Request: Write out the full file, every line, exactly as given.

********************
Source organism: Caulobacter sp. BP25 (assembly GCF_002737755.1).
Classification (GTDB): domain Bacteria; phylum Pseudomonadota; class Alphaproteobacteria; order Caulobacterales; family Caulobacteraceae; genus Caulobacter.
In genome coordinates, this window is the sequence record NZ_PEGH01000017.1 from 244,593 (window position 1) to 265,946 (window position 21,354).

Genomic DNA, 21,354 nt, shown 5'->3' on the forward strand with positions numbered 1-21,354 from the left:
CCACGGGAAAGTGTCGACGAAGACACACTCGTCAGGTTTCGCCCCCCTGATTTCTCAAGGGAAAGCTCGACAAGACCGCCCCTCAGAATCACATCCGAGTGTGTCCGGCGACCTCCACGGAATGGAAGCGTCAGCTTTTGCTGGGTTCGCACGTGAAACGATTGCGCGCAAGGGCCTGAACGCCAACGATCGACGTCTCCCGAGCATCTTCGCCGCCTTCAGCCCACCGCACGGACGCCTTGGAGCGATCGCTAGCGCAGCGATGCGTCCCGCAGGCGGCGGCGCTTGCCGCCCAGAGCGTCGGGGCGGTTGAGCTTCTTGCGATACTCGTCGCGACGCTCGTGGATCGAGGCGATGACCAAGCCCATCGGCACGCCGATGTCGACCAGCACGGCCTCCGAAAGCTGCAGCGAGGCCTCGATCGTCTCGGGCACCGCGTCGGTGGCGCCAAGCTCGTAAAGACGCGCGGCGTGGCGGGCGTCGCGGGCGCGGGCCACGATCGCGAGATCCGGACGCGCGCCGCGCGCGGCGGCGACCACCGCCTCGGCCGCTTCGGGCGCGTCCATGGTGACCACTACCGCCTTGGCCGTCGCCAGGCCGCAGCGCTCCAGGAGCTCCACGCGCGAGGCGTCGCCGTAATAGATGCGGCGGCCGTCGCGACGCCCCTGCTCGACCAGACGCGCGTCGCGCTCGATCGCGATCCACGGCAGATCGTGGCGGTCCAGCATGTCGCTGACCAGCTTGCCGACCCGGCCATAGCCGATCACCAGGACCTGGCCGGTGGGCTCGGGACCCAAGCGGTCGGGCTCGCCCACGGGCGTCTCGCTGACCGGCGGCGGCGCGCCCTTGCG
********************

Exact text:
Source organism: Caulobacter sp. BP25 (assembly GCF_002737755.1).
Classification (GTDB): domain Bacteria; phylum Pseudomonadota; class Alphaproteobacteria; order Caulobacterales; family Caulobacteraceae; genus Caulobacter.
In genome coordinates, this window is the sequence record NZ_PEGH01000017.1 from 244,593 (window position 1) to 265,946 (window position 21,354).

Genomic DNA, 21,354 nt, shown 5'->3' on the forward strand with positions numbered 1-21,354 from the left:
CCACGGGAAAGTGTCGACGAAGACACACTCGTCAGGTTTCGCCCCCCTGATTTCTCAAGGGAAAGCTCGACAAGACCGCCCCTCAGAATCACATCCGAGTGTGTCCGGCGACCTCCACGGAATGGAAGCGTCAGCTTTTGCTGGGTTCGCACGTGAAACGATTGCGCGCAAGGGCCTGAACGCCAACGATCGACGTCTCCCGAGCATCTTCGCCGCCTTCAGCCCACCGCACGGACGCCTTGGAGCGATCGCTAGCGCAGCGATGCGTCCCGCAGGCGGCGGCGCTTGCCGCCCAGAGCGTCGGGGCGGTTGAGCTTCTTGCGATACTCGTCGCGACGCTCGTGGATCGAGGCGATGACCAAGCCCATCGGCACGCCGATGTCGACCAGCACGGCCTCCGAAAGCTGCAGCGAGGCCTCGATCGTCTCGGGCACCGCGTCGGTGGCGCCAAGCTCGTAAAGACGCGCGGCGTGGCGGGCGTCGCGGGCGCGGGCCACGATCGCGAGATCCGGACGCGCGCCGCGCGCGGCGGCGACCACCGCCTCGGCCGCTTCGGGCGCGTCCATGGTGACCACTACCGCCTTGGCCGTCGCCAGGCCGCAGCGCTCCAGGAGCTCCACGCGCGAGGCGTCGCCGTAATAGATGCGGCGGCCGTCGCGACGCCCCTGCTCGACCAGACGCGCGTCGCGCTCGATCGCGATCCACGGCAGATCGTGGCGGTCCAGCATGTCGCTGACCAGCTTGCCGACCCGGCCATAGCCGATCACCAGGACCTGGCCGGTGGGCTCGGGACCCAAGCGGTCGGGCTCGCCCACGGGCGTCTCGCTGACCGGCGGCGGCGCGCCCTTGCG